Tuesday, January 03, 2012

Balderas v. Countrywide Bank (9th Cir. - Dec. 29, 2011)

Well, 2012 is off to a somewhat slow start.  Yesterday's a holiday, so nothing then.  Then nothing at all published by the Ninth Circuit today.  And nothing so far from the California appellate courts either.  I assume some jurists and their staff had an awesome New Year's Eve.

But that shall not detain us.  Because 2011 still has some good stuff worth mentioning.

For example, Judge Ikuta writes a neat concurrence in this one.  Which says, in its entirety:

I concur in the opinion except for the penultimate paragraph, in which the majority takes the opportunity to give the Balderases some helpful legal advice. After clarifying that a lender must leave the TILA Notice of Right to Cancel with the borrower in order to “deliver” it (an interpretation with which I agree), the majority worries that the broker may in fact have left the Balderases with two copies of the completed form, as per Exhibit 14 of the complaint. Maj. op. at 21516. To address its concerns, the majority seizes on a footnote in the complaint, where the Balderases asserted that “[b]ecause the signing occurred after midnight, the actual signing date was the 26th of September, 2006.” Although the Balderases’ counsel didn’t make anything of this fact, the majority opines that if the Notice of Right to Cancel was indeed signed on September 26th, but incorrectly dated September 25, the notice itself would violate TILA. See maj. op. at 21516. Regardless whether the majority is better at spotting issues than the Balderases’ attorneys, it is not the job of judges to make up arguments and then purport to rule on them. See Greenwood v. FAA, 28 F.3d 971, 977 (9th Cir. 1994). Our appearance of neutrality is damaged when we step outside our role and give a helping hand to one of the parties. Accordingly, I decline to participate in that portion of the opinion."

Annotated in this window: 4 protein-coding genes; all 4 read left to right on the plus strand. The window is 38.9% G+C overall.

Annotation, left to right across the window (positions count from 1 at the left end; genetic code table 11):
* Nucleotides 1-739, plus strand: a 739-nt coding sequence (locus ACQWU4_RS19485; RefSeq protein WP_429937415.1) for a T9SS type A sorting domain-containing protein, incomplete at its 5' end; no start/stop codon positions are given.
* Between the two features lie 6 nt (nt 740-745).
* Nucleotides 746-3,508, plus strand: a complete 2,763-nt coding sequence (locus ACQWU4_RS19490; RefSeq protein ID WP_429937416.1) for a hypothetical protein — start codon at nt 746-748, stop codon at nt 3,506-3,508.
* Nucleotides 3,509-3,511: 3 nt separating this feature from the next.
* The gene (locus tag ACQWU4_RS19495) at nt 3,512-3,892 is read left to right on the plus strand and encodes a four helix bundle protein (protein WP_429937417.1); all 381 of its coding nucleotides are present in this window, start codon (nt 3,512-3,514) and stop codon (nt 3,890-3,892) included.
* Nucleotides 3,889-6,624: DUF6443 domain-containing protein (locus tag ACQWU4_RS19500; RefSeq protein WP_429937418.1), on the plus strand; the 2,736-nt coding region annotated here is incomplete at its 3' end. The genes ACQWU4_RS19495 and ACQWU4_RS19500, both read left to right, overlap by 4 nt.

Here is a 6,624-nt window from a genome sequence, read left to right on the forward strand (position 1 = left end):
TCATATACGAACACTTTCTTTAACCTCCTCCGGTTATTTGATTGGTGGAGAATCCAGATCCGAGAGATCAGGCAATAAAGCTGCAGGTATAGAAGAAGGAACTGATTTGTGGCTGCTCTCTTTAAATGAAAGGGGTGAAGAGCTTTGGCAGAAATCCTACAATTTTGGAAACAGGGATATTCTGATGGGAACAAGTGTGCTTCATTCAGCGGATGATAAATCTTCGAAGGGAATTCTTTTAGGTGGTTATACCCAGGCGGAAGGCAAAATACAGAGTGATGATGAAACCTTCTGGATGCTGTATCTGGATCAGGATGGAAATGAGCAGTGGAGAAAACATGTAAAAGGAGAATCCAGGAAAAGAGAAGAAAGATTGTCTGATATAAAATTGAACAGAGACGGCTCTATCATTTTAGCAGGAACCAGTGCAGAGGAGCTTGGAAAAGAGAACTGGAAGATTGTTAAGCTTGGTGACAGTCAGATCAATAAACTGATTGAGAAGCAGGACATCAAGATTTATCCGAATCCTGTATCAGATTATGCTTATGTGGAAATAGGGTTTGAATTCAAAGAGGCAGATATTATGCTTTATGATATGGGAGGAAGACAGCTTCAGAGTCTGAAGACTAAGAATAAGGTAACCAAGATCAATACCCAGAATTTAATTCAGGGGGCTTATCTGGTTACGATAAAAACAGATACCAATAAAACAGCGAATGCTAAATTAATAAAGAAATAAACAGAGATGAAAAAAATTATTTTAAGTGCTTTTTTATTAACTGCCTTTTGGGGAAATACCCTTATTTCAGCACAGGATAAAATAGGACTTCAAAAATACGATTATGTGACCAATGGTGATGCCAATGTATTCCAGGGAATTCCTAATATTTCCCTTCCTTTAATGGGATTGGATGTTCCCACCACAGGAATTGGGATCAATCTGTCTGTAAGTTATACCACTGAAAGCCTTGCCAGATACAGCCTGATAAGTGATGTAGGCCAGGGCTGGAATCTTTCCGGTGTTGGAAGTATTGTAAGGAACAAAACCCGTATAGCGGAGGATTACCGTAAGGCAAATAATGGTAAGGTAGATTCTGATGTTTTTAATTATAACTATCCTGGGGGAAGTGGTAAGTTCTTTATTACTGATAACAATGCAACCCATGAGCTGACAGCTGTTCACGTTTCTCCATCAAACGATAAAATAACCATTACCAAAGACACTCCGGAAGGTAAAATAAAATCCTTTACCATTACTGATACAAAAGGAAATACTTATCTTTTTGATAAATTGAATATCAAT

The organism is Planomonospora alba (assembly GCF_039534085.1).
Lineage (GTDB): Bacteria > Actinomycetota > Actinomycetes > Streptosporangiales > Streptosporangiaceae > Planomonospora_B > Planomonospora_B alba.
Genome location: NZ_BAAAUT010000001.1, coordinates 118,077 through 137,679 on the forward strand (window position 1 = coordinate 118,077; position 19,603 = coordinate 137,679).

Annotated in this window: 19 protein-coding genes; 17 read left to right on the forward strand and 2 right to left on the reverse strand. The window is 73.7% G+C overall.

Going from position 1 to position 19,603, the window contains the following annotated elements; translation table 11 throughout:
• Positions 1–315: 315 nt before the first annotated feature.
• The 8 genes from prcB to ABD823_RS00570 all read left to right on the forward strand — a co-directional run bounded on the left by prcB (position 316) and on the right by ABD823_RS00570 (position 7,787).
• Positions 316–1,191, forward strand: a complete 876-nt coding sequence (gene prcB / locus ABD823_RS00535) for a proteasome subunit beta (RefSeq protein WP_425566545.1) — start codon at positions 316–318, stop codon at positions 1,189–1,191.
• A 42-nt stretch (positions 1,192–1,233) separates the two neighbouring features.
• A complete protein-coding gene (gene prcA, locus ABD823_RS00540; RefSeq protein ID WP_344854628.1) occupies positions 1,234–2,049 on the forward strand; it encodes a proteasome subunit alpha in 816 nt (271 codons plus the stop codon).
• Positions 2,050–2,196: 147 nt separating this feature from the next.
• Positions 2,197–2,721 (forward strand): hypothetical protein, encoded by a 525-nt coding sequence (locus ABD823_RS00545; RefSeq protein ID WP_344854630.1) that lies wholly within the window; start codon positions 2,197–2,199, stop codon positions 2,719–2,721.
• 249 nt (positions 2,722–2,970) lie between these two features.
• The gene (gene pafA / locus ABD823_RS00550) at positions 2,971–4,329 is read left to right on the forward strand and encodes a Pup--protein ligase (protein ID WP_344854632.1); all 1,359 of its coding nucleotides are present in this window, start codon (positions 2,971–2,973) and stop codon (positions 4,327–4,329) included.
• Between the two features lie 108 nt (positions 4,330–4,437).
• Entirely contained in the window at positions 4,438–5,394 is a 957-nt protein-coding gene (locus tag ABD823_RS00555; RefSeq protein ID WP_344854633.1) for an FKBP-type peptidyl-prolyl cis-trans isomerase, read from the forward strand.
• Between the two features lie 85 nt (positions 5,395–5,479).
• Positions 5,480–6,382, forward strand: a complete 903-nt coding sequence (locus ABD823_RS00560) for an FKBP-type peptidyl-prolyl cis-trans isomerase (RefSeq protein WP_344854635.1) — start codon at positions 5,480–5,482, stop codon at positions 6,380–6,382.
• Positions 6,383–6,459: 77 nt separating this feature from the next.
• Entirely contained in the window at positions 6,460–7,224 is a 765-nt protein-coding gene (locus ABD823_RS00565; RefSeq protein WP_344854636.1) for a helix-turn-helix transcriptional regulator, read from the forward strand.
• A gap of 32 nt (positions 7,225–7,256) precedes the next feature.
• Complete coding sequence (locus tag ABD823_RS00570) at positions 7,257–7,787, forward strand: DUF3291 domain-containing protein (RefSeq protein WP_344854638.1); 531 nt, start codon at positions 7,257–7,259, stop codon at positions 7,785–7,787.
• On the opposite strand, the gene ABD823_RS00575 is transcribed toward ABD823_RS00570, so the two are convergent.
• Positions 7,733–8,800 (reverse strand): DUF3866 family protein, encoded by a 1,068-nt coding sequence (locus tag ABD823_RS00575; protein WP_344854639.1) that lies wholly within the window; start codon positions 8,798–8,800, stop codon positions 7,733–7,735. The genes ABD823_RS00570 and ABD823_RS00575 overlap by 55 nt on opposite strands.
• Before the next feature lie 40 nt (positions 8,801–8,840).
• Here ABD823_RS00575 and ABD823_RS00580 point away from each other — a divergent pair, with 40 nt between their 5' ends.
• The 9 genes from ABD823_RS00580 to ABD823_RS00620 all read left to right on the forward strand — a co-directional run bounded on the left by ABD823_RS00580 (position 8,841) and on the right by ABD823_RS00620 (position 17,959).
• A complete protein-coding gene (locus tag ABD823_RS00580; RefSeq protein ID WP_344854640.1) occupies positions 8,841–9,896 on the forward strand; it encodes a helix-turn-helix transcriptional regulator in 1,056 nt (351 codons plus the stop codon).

I'll add some subtext to that concurrence, which I think would go as follows:  "I say this in part because I think the Balderases are baldface liars.  They lost their house because they didn't pay their loan, and thereafter made up some absurd claims that are flatly belied by the documents they signed.  Nonetheless, they're willing to lie, and at this stage of the process, we have to believe their lies, and those lies -- if true -- would indeed state a cause of action.  So I join the majority opinion, as is my (and our) duty.  But that doesn't mean I have to like it, and that surely doesn't mean that we should go out of our way to assist the Balderases in obtaining the fruits of their perjury.  Let their lawsuit go forward, with faith that a jury will reject it.  But don't actively help 'em.  No need to make our test of faith harder than it already is."

Which I get.